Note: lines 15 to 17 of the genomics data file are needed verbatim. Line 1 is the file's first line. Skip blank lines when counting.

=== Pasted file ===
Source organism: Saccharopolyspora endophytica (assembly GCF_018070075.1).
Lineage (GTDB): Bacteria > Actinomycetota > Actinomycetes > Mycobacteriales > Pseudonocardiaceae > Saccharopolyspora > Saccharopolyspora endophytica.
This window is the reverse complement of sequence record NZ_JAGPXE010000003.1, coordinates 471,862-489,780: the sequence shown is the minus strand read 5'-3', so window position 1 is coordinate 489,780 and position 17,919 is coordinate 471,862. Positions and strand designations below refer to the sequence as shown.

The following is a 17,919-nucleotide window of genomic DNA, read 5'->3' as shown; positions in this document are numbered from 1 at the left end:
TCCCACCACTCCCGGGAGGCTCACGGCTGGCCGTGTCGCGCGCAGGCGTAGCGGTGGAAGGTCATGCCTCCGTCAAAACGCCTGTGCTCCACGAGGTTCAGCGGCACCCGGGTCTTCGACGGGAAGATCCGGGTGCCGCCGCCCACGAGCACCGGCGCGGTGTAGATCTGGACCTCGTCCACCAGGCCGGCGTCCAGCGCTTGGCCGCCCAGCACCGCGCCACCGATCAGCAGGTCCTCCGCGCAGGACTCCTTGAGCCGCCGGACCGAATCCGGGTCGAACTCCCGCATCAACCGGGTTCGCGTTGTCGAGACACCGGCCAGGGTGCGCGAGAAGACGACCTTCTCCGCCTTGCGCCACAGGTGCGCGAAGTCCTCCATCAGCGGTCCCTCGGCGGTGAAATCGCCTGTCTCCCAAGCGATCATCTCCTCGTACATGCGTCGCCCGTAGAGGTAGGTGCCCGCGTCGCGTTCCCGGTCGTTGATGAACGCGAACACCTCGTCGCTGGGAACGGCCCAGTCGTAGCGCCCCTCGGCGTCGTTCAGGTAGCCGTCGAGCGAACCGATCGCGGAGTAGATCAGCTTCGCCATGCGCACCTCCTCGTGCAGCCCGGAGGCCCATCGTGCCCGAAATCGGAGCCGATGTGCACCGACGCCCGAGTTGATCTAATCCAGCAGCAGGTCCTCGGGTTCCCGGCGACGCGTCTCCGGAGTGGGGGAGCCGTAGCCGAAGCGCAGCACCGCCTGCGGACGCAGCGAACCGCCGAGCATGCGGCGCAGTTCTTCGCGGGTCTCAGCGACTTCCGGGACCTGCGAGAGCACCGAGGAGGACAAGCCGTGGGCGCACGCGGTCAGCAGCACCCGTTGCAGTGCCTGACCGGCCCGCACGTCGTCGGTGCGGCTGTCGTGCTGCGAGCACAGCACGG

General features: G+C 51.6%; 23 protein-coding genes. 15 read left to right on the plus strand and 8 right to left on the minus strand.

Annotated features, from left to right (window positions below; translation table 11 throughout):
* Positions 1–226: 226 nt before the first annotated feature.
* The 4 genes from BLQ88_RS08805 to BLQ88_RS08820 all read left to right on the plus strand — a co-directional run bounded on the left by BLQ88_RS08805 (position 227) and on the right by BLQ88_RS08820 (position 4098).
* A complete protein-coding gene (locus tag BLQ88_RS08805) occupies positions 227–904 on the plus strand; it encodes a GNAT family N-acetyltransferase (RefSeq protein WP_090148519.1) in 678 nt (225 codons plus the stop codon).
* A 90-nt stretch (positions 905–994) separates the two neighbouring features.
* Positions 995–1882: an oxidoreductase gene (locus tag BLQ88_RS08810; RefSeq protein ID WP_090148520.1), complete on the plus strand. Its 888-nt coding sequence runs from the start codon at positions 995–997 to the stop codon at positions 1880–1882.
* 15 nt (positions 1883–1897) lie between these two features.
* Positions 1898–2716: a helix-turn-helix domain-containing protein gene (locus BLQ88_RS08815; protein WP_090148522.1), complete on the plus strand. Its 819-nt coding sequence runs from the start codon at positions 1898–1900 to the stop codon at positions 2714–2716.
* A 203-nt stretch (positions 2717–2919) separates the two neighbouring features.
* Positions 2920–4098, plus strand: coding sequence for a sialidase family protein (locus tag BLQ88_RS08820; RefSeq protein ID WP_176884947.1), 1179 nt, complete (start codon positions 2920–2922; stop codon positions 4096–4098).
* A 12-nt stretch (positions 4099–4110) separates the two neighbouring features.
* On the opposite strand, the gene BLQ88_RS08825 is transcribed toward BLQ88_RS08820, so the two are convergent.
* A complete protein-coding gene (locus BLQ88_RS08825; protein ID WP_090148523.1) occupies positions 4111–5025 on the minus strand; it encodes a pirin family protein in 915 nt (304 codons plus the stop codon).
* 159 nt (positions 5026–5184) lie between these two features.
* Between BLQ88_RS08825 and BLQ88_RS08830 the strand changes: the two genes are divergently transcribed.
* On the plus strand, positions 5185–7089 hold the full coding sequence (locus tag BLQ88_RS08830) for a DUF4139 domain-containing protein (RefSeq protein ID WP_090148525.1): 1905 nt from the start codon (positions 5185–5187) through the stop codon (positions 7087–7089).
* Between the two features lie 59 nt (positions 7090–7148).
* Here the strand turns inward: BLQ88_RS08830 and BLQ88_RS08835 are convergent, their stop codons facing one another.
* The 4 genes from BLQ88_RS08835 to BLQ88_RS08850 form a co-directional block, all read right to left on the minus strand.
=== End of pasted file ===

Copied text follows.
* A 203-nt stretch (positions 2717–2919) separates the two neighbouring features.
* Positions 2920–4098, plus strand: coding sequence for a sialidase family protein (locus tag BLQ88_RS08820; RefSeq protein ID WP_176884947.1), 1179 nt, complete (start codon positions 2920–2922; stop codon positions 4096–4098).
* A 12-nt stretch (positions 4099–4110) separates the two neighbouring features.